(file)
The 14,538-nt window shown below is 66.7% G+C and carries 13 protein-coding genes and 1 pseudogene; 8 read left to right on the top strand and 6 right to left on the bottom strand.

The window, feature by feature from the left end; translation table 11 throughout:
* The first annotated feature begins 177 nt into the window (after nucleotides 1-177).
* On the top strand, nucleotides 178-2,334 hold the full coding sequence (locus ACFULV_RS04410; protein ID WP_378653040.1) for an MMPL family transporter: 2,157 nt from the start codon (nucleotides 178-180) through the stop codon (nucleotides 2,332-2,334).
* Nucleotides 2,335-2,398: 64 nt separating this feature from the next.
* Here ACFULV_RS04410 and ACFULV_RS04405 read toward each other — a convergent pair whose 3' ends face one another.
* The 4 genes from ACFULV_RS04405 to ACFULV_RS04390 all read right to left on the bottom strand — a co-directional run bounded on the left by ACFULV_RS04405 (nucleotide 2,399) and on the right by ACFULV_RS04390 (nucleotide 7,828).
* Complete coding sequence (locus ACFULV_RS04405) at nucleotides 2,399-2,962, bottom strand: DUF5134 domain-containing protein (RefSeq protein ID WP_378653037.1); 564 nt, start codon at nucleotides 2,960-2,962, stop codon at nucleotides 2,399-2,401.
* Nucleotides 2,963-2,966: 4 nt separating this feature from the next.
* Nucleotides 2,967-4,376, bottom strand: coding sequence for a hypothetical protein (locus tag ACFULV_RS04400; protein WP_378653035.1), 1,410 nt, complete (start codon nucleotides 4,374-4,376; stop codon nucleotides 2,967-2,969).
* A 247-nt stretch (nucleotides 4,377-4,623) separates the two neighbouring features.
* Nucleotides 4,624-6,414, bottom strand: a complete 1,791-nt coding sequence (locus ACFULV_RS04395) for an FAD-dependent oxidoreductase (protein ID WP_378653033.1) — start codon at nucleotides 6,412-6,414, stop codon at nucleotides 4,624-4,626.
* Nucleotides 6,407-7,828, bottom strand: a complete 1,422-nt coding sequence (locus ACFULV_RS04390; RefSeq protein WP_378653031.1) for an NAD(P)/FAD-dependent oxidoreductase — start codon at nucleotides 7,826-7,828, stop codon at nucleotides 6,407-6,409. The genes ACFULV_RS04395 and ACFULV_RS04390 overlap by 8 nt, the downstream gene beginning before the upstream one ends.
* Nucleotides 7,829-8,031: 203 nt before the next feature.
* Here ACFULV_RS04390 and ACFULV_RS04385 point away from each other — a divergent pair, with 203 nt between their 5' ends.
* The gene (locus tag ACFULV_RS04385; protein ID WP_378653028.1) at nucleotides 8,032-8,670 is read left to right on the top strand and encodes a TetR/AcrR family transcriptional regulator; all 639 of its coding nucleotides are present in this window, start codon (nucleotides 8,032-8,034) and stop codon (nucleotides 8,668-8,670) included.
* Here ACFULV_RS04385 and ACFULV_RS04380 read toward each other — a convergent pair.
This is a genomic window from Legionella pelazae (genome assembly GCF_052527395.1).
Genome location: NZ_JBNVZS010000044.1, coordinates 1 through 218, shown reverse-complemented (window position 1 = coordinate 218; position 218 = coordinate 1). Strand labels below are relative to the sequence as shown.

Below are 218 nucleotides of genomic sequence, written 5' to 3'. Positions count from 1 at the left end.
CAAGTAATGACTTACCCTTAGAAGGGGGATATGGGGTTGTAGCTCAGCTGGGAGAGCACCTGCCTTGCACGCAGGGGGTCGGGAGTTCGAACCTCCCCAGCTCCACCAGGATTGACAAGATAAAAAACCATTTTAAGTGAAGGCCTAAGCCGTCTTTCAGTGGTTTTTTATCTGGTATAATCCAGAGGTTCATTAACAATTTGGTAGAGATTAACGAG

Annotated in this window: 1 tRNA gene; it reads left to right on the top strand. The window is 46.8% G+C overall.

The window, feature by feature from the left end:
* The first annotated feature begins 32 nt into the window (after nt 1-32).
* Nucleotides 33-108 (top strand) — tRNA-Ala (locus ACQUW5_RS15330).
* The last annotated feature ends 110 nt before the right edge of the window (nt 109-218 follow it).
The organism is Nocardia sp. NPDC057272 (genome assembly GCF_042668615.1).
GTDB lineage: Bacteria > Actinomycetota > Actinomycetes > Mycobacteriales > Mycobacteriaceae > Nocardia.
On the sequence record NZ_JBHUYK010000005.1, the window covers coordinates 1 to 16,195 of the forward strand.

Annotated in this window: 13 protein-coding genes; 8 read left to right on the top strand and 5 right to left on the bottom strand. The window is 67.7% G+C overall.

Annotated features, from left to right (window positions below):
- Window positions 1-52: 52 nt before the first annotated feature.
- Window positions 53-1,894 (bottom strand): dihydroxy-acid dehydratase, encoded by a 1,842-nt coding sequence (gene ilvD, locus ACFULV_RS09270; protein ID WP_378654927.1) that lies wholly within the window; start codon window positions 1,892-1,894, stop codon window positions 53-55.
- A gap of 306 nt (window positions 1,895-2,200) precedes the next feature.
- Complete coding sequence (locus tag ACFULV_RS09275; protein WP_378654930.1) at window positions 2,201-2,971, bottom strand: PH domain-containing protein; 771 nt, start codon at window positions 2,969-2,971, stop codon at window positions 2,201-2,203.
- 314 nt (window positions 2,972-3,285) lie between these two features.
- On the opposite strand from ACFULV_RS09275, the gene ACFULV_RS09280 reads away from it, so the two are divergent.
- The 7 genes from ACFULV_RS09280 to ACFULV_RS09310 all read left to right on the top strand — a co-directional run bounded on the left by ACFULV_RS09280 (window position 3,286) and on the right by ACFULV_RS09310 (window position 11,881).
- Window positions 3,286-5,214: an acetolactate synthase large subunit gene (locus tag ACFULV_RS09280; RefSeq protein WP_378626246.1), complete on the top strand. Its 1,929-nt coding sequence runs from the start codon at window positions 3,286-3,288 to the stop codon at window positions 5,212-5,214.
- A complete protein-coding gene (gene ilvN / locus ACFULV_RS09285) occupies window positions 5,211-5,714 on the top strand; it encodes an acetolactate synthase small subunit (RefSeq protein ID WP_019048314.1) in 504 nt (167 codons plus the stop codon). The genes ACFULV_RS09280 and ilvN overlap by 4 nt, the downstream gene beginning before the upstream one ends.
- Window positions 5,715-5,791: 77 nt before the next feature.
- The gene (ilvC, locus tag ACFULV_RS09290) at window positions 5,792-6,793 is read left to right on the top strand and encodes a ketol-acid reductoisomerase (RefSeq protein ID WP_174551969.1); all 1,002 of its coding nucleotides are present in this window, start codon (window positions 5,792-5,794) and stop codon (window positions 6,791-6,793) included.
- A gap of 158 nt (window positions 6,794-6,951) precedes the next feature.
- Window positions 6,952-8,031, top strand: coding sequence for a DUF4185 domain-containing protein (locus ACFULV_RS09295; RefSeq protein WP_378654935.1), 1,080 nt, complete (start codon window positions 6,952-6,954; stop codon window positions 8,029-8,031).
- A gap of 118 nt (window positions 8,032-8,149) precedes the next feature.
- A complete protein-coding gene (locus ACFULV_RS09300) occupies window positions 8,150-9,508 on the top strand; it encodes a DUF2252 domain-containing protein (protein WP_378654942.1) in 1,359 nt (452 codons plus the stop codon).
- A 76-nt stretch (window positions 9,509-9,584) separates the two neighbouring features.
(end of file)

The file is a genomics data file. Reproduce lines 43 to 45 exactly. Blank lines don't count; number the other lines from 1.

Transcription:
- A gap of 158 nt (window positions 6,794-6,951) precedes the next feature.
- Window positions 6,952-8,031, top strand: coding sequence for a DUF4185 domain-containing protein (locus ACFULV_RS09295; RefSeq protein WP_378654935.1), 1,080 nt, complete (start codon window positions 6,952-6,954; stop codon window positions 8,029-8,031).
- A gap of 118 nt (window positions 8,032-8,149) precedes the next feature.